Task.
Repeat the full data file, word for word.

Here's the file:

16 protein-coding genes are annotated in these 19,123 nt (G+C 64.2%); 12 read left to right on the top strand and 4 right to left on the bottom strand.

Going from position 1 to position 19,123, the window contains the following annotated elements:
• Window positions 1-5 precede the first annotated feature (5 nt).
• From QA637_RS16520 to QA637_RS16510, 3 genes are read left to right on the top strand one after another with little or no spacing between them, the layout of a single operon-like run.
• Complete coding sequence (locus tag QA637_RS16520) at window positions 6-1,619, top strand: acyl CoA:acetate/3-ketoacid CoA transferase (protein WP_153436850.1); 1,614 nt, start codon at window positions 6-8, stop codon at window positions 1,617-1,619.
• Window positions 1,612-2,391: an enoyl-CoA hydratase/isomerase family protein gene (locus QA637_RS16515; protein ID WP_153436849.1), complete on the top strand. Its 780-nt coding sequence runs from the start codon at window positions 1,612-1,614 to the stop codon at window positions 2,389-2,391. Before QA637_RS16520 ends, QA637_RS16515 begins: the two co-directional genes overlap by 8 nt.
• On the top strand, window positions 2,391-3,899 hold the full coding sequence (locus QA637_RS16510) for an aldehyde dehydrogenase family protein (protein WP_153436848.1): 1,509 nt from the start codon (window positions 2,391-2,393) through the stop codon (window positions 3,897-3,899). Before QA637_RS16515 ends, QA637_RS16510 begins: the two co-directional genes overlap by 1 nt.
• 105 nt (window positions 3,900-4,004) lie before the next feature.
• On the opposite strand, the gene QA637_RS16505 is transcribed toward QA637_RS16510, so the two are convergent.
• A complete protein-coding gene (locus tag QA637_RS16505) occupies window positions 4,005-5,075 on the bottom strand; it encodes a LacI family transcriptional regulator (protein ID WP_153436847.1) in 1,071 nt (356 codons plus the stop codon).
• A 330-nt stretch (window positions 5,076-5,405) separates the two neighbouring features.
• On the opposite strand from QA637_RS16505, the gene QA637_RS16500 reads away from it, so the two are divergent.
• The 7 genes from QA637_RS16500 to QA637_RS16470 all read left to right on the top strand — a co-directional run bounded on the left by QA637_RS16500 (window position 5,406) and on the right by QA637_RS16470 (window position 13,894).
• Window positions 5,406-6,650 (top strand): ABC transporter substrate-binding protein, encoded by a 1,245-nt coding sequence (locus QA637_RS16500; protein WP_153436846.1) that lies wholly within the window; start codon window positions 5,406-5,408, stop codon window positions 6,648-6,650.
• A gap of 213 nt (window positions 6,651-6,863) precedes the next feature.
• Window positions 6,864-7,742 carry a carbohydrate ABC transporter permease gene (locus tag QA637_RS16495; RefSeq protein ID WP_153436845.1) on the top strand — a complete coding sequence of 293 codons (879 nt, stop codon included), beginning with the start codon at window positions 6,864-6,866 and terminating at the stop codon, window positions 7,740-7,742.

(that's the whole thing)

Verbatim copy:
16 protein-coding genes are annotated in these 19,123 nt (G+C 64.2%); 12 read left to right on the top strand and 4 right to left on the bottom strand.

Going from position 1 to position 19,123, the window contains the following annotated elements:
• Window positions 1-5 precede the first annotated feature (5 nt).
• From QA637_RS16520 to QA637_RS16510, 3 genes are read left to right on the top strand one after another with little or no spacing between them, the layout of a single operon-like run.
• Complete coding sequence (locus tag QA637_RS16520) at window positions 6-1,619, top strand: acyl CoA:acetate/3-ketoacid CoA transferase (protein WP_153436850.1); 1,614 nt, start codon at window positions 6-8, stop codon at window positions 1,617-1,619.
• Window positions 1,612-2,391: an enoyl-CoA hydratase/isomerase family protein gene (locus QA637_RS16515; protein ID WP_153436849.1), complete on the top strand. Its 780-nt coding sequence runs from the start codon at window positions 1,612-1,614 to the stop codon at window positions 2,389-2,391. Before QA637_RS16520 ends, QA637_RS16515 begins: the two co-directional genes overlap by 8 nt.
• On the top strand, window positions 2,391-3,899 hold the full coding sequence (locus QA637_RS16510) for an aldehyde dehydrogenase family protein (protein WP_153436848.1): 1,509 nt from the start codon (window positions 2,391-2,393) through the stop codon (window positions 3,897-3,899). Before QA637_RS16515 ends, QA637_RS16510 begins: the two co-directional genes overlap by 1 nt.
• 105 nt (window positions 3,900-4,004) lie before the next feature.
• On the opposite strand, the gene QA637_RS16505 is transcribed toward QA637_RS16510, so the two are convergent.
• A complete protein-coding gene (locus tag QA637_RS16505) occupies window positions 4,005-5,075 on the bottom strand; it encodes a LacI family transcriptional regulator (protein ID WP_153436847.1) in 1,071 nt (356 codons plus the stop codon).
• A 330-nt stretch (window positions 5,076-5,405) separates the two neighbouring features.
• On the opposite strand from QA637_RS16505, the gene QA637_RS16500 reads away from it, so the two are divergent.
• The 7 genes from QA637_RS16500 to QA637_RS16470 all read left to right on the top strand — a co-directional run bounded on the left by QA637_RS16500 (window position 5,406) and on the right by QA637_RS16470 (window position 13,894).
• Window positions 5,406-6,650 (top strand): ABC transporter substrate-binding protein, encoded by a 1,245-nt coding sequence (locus QA637_RS16500; protein WP_153436846.1) that lies wholly within the window; start codon window positions 5,406-5,408, stop codon window positions 6,648-6,650.
• A gap of 213 nt (window positions 6,651-6,863) precedes the next feature.
• Window positions 6,864-7,742 carry a carbohydrate ABC transporter permease gene (locus tag QA637_RS16495; RefSeq protein ID WP_153436845.1) on the top strand — a complete coding sequence of 293 codons (879 nt, stop codon included), beginning with the start codon at window positions 6,864-6,866 and terminating at the stop codon, window positions 7,740-7,742.